Murmuration, photograph by Nick Smith Photography

Murmuration, photograph by Nick Smith Photography

Murmuration, photograph by Nick Smith Photography

Murmuration, photograph by Nick Smith Photography

"Exposed," Flanders Red willow, installed at Blackwell, The Arts and Crafts House. Photographer: Laura Ellen Bacon

“Exposed,” Flanders Red willow, installed at Blackwell, The Arts and Crafts House. Photographer: Laura Ellen Bacon

Exposed, photograph by Tony West

Exposed, photograph by Tony West

Laura Ellen Bacon installing her work "Exposed" at Blackwell, The Arts and Crafts House, photograph by Tony West

Laura Ellen Bacon installing her work “Exposed” at Blackwell, The Arts and Crafts House, photograph by Tony West

"Course" (2015), Dicky Meadows willow, installed at Hall Place in London, UK, photograph by Steve Hickey

“Course” (2015), Dicky Meadows willow, installed at Hall Place in London, UK, photograph by Steve Hickey

Course, photograph by Steve Hickey

Course, photograph by Steve Hickey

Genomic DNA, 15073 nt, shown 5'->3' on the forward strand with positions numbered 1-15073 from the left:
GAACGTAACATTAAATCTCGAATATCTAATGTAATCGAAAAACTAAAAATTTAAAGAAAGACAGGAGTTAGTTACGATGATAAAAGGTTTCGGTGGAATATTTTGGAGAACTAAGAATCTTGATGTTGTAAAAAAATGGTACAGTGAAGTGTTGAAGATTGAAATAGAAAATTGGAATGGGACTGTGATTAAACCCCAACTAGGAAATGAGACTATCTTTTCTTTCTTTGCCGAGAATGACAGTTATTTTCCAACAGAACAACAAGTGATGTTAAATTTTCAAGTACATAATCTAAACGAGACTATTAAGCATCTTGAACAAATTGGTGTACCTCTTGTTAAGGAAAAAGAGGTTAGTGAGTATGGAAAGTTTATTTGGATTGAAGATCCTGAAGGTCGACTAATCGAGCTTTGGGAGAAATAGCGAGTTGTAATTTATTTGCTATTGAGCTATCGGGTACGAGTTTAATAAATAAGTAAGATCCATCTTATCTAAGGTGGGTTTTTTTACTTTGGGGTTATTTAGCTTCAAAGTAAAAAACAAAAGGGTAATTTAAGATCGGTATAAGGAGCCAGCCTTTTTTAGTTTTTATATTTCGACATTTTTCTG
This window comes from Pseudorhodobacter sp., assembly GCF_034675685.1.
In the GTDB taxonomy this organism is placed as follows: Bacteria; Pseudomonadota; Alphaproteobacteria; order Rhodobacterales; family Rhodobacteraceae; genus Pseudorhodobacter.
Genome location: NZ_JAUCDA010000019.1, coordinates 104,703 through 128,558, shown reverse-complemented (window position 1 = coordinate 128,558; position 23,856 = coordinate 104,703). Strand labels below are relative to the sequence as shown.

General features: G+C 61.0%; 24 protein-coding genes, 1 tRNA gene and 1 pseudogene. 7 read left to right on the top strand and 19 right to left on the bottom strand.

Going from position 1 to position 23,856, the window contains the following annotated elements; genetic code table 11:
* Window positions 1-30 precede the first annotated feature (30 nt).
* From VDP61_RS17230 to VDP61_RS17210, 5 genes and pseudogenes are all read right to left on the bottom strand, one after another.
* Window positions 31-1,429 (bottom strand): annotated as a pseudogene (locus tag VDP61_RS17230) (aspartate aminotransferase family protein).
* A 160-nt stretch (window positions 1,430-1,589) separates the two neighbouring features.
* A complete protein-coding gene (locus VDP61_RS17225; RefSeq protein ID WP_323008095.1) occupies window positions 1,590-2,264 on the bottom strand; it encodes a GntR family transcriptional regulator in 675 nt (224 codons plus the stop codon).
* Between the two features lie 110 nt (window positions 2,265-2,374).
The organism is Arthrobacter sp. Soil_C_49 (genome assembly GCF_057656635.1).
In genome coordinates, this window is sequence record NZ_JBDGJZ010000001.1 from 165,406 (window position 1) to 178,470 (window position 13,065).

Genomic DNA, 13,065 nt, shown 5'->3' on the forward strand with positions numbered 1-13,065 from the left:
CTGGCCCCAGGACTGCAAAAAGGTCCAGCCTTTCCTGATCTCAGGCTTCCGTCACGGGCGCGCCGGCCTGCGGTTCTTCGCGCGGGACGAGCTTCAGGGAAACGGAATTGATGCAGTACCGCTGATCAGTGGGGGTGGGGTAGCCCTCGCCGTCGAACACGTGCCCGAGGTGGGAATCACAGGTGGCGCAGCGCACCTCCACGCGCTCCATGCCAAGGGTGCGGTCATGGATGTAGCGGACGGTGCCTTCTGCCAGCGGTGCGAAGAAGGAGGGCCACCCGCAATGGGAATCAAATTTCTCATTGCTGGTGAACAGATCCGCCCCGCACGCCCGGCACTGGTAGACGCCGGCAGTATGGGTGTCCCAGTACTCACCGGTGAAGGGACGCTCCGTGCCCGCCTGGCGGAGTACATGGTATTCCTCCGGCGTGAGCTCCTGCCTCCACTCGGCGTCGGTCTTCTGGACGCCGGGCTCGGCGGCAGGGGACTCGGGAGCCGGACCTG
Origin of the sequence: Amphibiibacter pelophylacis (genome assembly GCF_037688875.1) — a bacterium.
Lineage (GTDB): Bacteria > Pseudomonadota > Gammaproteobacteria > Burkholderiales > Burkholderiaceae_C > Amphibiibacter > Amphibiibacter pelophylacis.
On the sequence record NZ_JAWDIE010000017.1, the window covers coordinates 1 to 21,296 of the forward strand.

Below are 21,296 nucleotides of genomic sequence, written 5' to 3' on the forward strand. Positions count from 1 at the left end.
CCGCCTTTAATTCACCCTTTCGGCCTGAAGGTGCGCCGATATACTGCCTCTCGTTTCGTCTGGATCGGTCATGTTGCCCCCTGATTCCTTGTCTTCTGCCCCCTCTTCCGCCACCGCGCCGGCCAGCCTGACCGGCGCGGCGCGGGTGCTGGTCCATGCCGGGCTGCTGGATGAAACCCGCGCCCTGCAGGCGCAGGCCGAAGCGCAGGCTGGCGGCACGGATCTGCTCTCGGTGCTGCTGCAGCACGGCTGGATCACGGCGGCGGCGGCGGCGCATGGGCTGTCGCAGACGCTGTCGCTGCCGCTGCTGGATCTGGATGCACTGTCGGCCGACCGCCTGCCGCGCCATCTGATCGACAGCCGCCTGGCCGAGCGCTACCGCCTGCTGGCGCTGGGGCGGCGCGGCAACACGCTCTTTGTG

"Split Forms" (2012), Dicky Meadows willow, installed at New Art Centre in Roche Court, Wiltshire UK, photograph by Laura Ellen Bacon

“Split Forms” (2012), Dicky Meadows willow, installed at New Art Centre in Roche Court, Wiltshire UK, photograph by Laura Ellen Bacon

Split Forms, photograph by Laura Ellen Bacon

Split Forms, photograph by Laura Ellen Bacon

Model Moostapha Saidi Questions the Audience’s Gaze with Highly Stylized Portraits Shot by Justin Dingwall

Photographer Justin Dingwall recently collaborated with South African model Moostapha Saidi on a series of images that speak to themes of perspective and of perception. “A Seat at the Table” was informed by Saidi’s experiences living with the skin disease vitiligo, in addition to conversations between the photographer and model. Taken at face value, the images showcase a man with missing skin pigment, but as the South Africa-based photographer explained to Colossal, the ideas and symbolism are more than skin deep.